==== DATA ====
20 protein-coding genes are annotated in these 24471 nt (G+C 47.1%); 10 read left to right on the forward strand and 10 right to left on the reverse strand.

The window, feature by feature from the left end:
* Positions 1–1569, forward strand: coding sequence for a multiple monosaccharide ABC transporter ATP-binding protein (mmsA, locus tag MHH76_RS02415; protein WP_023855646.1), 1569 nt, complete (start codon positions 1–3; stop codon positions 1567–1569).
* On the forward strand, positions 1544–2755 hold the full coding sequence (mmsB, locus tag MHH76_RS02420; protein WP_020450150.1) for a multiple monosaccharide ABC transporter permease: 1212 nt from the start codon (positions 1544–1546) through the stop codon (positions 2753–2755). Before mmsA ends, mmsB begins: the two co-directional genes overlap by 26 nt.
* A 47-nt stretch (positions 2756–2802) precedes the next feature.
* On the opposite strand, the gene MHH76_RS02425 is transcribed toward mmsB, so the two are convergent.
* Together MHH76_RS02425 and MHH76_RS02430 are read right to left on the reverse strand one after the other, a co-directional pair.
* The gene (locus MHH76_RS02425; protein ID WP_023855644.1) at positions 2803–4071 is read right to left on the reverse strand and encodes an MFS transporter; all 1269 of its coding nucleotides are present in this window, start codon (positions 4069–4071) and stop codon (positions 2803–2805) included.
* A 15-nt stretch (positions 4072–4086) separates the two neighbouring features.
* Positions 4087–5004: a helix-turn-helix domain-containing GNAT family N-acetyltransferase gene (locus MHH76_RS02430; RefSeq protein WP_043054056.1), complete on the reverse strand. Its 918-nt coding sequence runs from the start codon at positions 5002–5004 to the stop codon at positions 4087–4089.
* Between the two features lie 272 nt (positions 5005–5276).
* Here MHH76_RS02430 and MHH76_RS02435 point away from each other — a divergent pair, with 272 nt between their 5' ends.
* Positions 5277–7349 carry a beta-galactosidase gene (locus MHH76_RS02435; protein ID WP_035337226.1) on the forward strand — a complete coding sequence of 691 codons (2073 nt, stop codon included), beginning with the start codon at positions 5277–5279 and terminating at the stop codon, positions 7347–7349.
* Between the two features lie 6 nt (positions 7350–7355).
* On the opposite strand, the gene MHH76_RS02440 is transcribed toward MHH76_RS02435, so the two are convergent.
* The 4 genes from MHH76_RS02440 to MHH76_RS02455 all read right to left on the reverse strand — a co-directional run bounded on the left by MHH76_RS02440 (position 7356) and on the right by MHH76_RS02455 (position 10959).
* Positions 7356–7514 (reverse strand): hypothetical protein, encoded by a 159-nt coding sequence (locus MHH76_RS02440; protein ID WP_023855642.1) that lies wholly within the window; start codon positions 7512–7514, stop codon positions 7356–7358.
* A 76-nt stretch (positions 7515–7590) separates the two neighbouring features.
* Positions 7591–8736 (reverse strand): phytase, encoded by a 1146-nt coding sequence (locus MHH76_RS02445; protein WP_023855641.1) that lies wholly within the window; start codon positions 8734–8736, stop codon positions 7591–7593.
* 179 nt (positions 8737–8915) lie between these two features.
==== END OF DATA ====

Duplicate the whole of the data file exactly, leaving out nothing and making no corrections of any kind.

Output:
20 protein-coding genes are annotated in these 24471 nt (G+C 47.1%); 10 read left to right on the forward strand and 10 right to left on the reverse strand.

The window, feature by feature from the left end:
* Positions 1–1569, forward strand: coding sequence for a multiple monosaccharide ABC transporter ATP-binding protein (mmsA, locus tag MHH76_RS02415; protein WP_023855646.1), 1569 nt, complete (start codon positions 1–3; stop codon positions 1567–1569).
* On the forward strand, positions 1544–2755 hold the full coding sequence (mmsB, locus tag MHH76_RS02420; protein WP_020450150.1) for a multiple monosaccharide ABC transporter permease: 1212 nt from the start codon (positions 1544–1546) through the stop codon (positions 2753–2755). Before mmsA ends, mmsB begins: the two co-directional genes overlap by 26 nt.
* A 47-nt stretch (positions 2756–2802) precedes the next feature.
* On the opposite strand, the gene MHH76_RS02425 is transcribed toward mmsB, so the two are convergent.
* Together MHH76_RS02425 and MHH76_RS02430 are read right to left on the reverse strand one after the other, a co-directional pair.
* The gene (locus MHH76_RS02425; protein ID WP_023855644.1) at positions 2803–4071 is read right to left on the reverse strand and encodes an MFS transporter; all 1269 of its coding nucleotides are present in this window, start codon (positions 4069–4071) and stop codon (positions 2803–2805) included.
* A 15-nt stretch (positions 4072–4086) separates the two neighbouring features.
* Positions 4087–5004: a helix-turn-helix domain-containing GNAT family N-acetyltransferase gene (locus MHH76_RS02430; RefSeq protein WP_043054056.1), complete on the reverse strand. Its 918-nt coding sequence runs from the start codon at positions 5002–5004 to the stop codon at positions 4087–4089.
* Between the two features lie 272 nt (positions 5005–5276).
* Here MHH76_RS02430 and MHH76_RS02435 point away from each other — a divergent pair, with 272 nt between their 5' ends.
* Positions 5277–7349 carry a beta-galactosidase gene (locus MHH76_RS02435; protein ID WP_035337226.1) on the forward strand — a complete coding sequence of 691 codons (2073 nt, stop codon included), beginning with the start codon at positions 5277–5279 and terminating at the stop codon, positions 7347–7349.
* Between the two features lie 6 nt (positions 7350–7355).
* On the opposite strand, the gene MHH76_RS02440 is transcribed toward MHH76_RS02435, so the two are convergent.
* The 4 genes from MHH76_RS02440 to MHH76_RS02455 all read right to left on the reverse strand — a co-directional run bounded on the left by MHH76_RS02440 (position 7356) and on the right by MHH76_RS02455 (position 10959).
* Positions 7356–7514 (reverse strand): hypothetical protein, encoded by a 159-nt coding sequence (locus MHH76_RS02440; protein ID WP_023855642.1) that lies wholly within the window; start codon positions 7512–7514, stop codon positions 7356–7358.
* A 76-nt stretch (positions 7515–7590) separates the two neighbouring features.
* Positions 7591–8736 (reverse strand): phytase, encoded by a 1146-nt coding sequence (locus MHH76_RS02445; protein WP_023855641.1) that lies wholly within the window; start codon positions 8734–8736, stop codon positions 7591–7593.
* 179 nt (positions 8737–8915) lie between these two features.